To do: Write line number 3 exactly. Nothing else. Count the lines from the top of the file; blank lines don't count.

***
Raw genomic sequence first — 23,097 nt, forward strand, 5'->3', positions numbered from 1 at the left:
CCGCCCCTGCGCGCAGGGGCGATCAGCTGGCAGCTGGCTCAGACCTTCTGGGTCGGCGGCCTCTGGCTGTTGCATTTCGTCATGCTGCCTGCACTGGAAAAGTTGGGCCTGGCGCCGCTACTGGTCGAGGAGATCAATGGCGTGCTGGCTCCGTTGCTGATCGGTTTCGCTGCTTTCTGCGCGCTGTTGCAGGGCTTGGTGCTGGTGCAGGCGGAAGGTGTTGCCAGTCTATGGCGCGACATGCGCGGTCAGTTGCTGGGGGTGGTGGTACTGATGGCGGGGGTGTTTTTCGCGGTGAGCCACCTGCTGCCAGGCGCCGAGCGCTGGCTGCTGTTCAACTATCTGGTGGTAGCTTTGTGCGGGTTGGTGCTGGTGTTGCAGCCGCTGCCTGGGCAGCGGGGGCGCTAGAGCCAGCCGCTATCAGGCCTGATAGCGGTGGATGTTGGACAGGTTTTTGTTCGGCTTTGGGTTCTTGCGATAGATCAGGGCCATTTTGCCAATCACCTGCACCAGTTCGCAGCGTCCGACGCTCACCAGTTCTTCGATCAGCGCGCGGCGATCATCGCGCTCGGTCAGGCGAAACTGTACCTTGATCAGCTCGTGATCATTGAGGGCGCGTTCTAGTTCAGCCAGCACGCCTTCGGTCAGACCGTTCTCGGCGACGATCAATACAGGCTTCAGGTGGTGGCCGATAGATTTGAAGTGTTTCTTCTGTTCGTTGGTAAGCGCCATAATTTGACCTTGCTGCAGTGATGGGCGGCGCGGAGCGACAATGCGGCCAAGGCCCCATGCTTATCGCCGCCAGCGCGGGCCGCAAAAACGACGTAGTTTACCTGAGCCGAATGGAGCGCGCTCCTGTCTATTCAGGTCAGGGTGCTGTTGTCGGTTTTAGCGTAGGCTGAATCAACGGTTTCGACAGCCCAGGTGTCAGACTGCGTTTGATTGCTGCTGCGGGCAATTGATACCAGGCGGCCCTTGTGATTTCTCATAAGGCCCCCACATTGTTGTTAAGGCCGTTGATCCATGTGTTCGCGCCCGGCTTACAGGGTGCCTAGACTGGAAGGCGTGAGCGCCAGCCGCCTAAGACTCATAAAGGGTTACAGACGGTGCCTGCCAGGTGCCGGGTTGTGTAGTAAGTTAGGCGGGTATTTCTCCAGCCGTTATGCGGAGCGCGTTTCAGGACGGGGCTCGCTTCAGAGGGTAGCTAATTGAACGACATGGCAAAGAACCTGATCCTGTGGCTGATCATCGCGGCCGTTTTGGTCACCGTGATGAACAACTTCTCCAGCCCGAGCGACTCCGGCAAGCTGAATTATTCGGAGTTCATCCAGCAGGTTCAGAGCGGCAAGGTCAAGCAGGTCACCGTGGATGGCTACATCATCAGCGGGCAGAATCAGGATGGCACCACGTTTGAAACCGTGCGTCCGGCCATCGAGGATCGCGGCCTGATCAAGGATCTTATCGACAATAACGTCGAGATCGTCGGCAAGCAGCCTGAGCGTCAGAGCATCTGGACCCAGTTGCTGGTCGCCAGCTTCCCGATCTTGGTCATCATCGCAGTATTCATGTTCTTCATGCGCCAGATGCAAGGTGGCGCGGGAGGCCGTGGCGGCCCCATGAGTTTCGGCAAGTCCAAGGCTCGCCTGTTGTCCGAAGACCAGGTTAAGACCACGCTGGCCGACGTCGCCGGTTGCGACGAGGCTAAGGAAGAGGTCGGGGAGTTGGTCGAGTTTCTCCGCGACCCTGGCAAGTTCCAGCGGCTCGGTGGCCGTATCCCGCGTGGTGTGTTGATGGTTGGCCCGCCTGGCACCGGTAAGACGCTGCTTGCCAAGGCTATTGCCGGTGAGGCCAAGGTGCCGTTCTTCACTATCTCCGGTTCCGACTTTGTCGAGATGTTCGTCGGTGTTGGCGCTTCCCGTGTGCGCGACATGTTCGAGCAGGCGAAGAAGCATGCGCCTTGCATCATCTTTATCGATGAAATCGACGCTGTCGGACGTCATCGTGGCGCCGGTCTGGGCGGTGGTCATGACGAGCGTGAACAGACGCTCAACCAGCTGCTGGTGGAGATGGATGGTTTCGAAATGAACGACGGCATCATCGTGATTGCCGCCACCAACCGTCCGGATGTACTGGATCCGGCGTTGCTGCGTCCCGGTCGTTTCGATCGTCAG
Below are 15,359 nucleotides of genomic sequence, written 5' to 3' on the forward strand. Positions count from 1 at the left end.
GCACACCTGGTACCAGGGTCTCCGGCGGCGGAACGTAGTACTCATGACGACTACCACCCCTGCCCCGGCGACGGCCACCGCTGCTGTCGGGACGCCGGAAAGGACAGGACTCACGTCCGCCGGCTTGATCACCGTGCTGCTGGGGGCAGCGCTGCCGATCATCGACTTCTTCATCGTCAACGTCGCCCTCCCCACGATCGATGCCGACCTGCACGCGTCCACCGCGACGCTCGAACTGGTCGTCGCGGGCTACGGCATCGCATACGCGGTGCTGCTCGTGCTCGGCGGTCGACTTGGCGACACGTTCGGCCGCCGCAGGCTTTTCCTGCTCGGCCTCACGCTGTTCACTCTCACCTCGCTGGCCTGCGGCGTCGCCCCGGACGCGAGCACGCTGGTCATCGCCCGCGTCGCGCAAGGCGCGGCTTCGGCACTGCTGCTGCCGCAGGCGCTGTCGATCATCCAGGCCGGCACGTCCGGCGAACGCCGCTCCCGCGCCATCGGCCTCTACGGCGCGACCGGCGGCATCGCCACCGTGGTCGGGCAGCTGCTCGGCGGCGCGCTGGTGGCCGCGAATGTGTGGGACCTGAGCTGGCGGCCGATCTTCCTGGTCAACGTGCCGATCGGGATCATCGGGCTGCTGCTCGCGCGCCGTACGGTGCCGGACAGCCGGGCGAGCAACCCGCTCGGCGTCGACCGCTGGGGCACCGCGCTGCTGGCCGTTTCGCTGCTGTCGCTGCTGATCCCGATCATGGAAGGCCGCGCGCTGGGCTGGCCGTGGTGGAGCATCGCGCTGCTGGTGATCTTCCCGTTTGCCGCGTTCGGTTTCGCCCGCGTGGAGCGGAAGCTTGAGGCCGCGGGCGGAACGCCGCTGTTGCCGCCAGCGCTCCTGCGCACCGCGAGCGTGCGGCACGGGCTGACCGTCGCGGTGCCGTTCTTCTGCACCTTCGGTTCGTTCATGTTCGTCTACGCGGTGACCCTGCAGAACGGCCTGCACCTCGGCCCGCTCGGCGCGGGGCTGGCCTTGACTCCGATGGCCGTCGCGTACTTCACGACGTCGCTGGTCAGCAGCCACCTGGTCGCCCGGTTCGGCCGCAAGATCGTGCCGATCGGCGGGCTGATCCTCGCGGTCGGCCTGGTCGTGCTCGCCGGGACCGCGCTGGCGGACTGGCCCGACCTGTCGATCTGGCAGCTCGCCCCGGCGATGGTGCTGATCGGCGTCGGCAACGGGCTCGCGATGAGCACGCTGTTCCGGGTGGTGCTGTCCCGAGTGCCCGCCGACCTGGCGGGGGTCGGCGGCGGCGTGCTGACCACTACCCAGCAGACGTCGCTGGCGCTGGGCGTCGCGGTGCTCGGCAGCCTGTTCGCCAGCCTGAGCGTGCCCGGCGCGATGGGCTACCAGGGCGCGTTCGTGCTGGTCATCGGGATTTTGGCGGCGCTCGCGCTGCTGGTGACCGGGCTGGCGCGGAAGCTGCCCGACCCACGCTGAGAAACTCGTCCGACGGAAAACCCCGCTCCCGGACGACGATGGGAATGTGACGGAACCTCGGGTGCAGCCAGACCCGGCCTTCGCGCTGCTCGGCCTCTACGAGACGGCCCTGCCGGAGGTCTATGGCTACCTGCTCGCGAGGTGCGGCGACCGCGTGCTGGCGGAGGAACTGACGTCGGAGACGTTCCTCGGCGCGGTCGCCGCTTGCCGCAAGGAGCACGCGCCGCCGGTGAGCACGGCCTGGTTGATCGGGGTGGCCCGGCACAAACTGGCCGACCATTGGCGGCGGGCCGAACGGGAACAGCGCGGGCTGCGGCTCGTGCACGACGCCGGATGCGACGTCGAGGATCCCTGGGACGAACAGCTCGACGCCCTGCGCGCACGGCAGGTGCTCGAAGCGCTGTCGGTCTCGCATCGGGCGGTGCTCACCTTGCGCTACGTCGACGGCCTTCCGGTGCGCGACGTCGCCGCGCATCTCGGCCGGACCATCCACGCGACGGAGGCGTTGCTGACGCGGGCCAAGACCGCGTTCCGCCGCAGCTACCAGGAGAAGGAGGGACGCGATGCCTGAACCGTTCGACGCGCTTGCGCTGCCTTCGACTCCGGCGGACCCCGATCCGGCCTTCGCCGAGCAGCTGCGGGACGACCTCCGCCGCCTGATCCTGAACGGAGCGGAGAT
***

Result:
Below are 15,359 nucleotides of genomic sequence, written 5' to 3' on the forward strand. Positions count from 1 at the left end.